A sixty-point drop! Wow, Dr. Sacks is right! Switching to a polyunsaturated oil will lower your cholesterol!

And here are the results from that study:

The total number of men who had a major relapse at any time in the trial was 45 in the test group and 51 in the controls; of these major relapses 25 in each group were fatal. None of the differences found is significant. Relapses were not related to initial cholesterol level, to change in cholesterol level during the trial, nor, in any consistent way, to observance of the dietary regimen. The results are compared with those from a similar trial in Oslo. There is no evidence from the London trial that the relapse-rate in myocardial infarction is materially affected by the unsaturated fat content of the diet used.

A huge drop in cholesterol, but no significant difference in heart attacks. Somehow, this trial didn’t make the cut when Sacks was looking at the totality of the evidence.

In another study conducted in 1965, researchers set out to test the benefits of replacing saturated animal fats with olive oil or corn oil. Here’s what happened:

Eighty patients with ischaemic heart disease were allocated randomly to three treatment groups. The first was a control group. The second received a supplement of olive oil with restriction of animal fat. The third received corn oil with restriction of animal fat. The serum-cholesterol levels fell in the corn-oil group, but by the end of two years the proportions of patients remaining alive and free of reinfarction (fatal or non-fatal) were 75%, 57%, and 52% in the three groups respectively.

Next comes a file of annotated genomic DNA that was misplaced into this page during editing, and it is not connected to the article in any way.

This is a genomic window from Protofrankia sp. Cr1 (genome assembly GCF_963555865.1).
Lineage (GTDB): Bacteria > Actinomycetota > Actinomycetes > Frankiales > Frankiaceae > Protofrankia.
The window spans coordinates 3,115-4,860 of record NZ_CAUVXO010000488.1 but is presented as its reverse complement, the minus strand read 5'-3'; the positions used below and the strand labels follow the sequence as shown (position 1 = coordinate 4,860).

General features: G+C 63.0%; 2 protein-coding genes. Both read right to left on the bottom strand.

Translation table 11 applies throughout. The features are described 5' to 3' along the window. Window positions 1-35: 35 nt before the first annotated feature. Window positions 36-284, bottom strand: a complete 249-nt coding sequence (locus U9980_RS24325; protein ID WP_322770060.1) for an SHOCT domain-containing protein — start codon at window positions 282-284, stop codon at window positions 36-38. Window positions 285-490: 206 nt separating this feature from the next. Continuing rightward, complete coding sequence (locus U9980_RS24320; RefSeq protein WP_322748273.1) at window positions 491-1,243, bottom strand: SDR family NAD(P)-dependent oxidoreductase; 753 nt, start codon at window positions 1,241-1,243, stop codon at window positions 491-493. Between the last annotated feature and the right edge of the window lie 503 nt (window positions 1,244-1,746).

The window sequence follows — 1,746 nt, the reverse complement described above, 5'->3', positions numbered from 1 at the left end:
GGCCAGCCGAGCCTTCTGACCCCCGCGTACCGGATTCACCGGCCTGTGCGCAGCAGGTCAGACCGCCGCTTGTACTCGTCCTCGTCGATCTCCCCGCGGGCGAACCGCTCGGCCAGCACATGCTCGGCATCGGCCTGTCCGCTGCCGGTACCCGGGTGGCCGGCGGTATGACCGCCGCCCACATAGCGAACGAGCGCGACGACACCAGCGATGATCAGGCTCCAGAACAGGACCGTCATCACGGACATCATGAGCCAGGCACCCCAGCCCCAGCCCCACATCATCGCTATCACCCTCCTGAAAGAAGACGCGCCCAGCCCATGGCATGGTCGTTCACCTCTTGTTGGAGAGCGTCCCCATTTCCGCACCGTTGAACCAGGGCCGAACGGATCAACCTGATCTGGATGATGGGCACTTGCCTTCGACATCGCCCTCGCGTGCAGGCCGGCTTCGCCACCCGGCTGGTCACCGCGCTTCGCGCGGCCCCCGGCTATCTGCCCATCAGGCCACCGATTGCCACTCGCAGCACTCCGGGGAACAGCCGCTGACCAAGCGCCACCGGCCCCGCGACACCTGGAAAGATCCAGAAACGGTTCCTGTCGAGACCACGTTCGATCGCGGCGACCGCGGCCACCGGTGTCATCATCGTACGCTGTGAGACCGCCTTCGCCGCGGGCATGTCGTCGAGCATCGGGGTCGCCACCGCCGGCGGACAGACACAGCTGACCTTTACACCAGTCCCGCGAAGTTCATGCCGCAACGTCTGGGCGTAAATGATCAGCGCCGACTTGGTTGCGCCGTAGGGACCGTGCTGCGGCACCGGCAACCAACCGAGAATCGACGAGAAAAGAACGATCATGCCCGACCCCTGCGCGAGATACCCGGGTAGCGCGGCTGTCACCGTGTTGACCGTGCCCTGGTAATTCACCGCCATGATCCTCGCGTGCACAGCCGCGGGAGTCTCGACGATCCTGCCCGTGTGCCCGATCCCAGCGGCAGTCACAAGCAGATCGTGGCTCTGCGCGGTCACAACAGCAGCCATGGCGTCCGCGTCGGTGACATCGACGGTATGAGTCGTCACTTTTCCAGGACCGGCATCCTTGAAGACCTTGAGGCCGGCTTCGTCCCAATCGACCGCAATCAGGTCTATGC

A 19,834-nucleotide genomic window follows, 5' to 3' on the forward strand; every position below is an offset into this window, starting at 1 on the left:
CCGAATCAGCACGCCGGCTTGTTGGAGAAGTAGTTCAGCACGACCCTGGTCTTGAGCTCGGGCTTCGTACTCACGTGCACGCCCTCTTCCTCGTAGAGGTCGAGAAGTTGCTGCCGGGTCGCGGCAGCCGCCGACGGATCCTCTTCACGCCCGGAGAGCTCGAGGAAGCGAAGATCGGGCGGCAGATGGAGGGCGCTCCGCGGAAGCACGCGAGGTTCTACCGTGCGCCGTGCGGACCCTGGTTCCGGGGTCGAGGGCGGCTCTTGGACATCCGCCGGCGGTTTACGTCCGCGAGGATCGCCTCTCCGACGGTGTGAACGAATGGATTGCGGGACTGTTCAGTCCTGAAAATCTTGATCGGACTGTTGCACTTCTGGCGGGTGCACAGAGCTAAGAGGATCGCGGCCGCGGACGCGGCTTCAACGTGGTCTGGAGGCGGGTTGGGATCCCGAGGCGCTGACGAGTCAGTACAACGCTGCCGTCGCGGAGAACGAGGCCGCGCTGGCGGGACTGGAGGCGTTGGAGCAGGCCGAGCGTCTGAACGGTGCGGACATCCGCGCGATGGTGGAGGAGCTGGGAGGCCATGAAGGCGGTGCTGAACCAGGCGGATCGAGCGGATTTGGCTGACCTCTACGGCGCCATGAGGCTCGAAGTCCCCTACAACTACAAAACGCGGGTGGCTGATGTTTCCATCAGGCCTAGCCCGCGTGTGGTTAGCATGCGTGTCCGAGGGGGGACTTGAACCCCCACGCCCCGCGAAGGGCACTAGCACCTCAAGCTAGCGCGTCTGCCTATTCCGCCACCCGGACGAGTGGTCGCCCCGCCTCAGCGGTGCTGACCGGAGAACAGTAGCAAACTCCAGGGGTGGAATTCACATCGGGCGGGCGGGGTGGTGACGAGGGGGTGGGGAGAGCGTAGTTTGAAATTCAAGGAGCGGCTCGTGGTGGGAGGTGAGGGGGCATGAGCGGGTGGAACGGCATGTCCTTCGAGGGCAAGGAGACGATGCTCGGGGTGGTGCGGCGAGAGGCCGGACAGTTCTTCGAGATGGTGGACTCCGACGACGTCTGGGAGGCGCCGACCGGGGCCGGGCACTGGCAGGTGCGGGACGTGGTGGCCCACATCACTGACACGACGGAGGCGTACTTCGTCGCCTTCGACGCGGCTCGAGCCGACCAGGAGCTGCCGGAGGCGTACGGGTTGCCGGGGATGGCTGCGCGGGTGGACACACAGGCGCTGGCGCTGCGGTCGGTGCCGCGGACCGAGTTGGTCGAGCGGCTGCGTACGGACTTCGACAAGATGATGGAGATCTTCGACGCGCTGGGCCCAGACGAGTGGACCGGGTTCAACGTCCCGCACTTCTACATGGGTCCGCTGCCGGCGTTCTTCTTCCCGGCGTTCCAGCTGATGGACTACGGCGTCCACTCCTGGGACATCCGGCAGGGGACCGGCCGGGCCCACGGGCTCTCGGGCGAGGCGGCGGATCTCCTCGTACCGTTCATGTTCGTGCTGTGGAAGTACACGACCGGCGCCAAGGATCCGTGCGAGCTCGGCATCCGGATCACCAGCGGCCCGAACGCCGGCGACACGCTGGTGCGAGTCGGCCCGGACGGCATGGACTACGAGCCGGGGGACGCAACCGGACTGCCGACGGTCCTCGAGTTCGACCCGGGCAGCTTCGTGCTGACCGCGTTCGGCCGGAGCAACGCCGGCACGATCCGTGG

Let me clarify in case your brain is getting tired by this point: in the group that continued eating animal fats, 75% were alive at the end of the study. In the group that switched to olive oil, only 57% were still alive. In the group that switched to corn oil, only 52% were still alive.

A study conducted (and apparently buried) by Ancel Keys in the 1960s was recently rediscovered. Here’s what The Washington Post had to say about it: